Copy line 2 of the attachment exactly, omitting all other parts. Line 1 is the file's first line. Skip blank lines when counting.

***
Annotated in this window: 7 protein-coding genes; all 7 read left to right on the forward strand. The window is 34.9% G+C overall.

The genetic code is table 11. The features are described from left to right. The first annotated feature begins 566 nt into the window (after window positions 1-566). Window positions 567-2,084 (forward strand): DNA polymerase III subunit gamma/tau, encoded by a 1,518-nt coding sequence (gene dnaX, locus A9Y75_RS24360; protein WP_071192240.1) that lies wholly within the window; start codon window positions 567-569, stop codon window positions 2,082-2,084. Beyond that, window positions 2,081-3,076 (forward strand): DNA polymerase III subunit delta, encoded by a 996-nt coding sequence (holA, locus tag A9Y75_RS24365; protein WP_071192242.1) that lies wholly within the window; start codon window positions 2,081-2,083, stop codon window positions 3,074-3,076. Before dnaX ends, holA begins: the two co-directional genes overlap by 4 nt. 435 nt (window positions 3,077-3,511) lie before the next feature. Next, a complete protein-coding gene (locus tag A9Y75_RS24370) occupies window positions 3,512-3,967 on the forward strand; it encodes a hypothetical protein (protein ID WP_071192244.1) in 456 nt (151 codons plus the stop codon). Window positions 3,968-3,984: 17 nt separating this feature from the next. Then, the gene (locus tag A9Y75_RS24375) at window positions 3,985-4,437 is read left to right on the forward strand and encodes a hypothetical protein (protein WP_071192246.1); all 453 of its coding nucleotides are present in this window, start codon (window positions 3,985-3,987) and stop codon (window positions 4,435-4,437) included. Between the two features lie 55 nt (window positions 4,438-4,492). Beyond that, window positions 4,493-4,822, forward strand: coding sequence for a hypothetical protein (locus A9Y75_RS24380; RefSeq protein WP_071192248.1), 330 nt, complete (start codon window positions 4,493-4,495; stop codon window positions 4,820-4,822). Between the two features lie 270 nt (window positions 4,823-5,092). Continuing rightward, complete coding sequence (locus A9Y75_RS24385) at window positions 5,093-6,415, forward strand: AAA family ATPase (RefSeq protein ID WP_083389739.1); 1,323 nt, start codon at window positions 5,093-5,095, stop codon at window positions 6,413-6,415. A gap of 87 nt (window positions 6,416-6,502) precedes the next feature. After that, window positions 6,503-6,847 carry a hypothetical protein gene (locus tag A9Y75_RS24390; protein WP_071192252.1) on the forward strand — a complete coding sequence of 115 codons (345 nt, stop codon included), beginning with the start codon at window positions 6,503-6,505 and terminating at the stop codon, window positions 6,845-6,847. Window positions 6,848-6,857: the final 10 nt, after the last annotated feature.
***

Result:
The genetic code is table 11. The features are described from left to right. The first annotated feature begins 566 nt into the window (after window positions 1-566). Window positions 567-2,084 (forward strand): DNA polymerase III subunit gamma/tau, encoded by a 1,518-nt coding sequence (gene dnaX, locus A9Y75_RS24360; protein WP_071192240.1) that lies wholly within the window; start codon window positions 567-569, stop codon window positions 2,082-2,084. Beyond that, window positions 2,081-3,076 (forward strand): DNA polymerase III subunit delta, encoded by a 996-nt coding sequence (holA, locus tag A9Y75_RS24365; protein WP_071192242.1) that lies wholly within the window; start codon window positions 2,081-2,083, stop codon window positions 3,074-3,076. Before dnaX ends, holA begins: the two co-directional genes overlap by 4 nt. 435 nt (window positions 3,077-3,511) lie before the next feature. Next, a complete protein-coding gene (locus tag A9Y75_RS24370) occupies window positions 3,512-3,967 on the forward strand; it encodes a hypothetical protein (protein ID WP_071192244.1) in 456 nt (151 codons plus the stop codon). Window positions 3,968-3,984: 17 nt separating this feature from the next. Then, the gene (locus tag A9Y75_RS24375) at window positions 3,985-4,437 is read left to right on the forward strand and encodes a hypothetical protein (protein WP_071192246.1); all 453 of its coding nucleotides are present in this window, start codon (window positions 3,985-3,987) and stop codon (window positions 4,435-4,437) included. Between the two features lie 55 nt (window positions 4,438-4,492). Beyond that, window positions 4,493-4,822, forward strand: coding sequence for a hypothetical protein (locus A9Y75_RS24380; RefSeq protein WP_071192248.1), 330 nt, complete (start codon window positions 4,493-4,495; stop codon window positions 4,820-4,822). Between the two features lie 270 nt (window positions 4,823-5,092). Continuing rightward, complete coding sequence (locus A9Y75_RS24385) at window positions 5,093-6,415, forward strand: AAA family ATPase (RefSeq protein ID WP_083389739.1); 1,323 nt, start codon at window positions 5,093-5,095, stop codon at window positions 6,413-6,415. A gap of 87 nt (window positions 6,416-6,502) precedes the next feature. After that, window positions 6,503-6,847 carry a hypothetical protein gene (locus tag A9Y75_RS24390; protein WP_071192252.1) on the forward strand — a complete coding sequence of 115 codons (345 nt, stop codon included), beginning with the start codon at window positions 6,503-6,505 and terminating at the stop codon, window positions 6,845-6,847. Window positions 6,848-6,857: the final 10 nt, after the last annotated feature.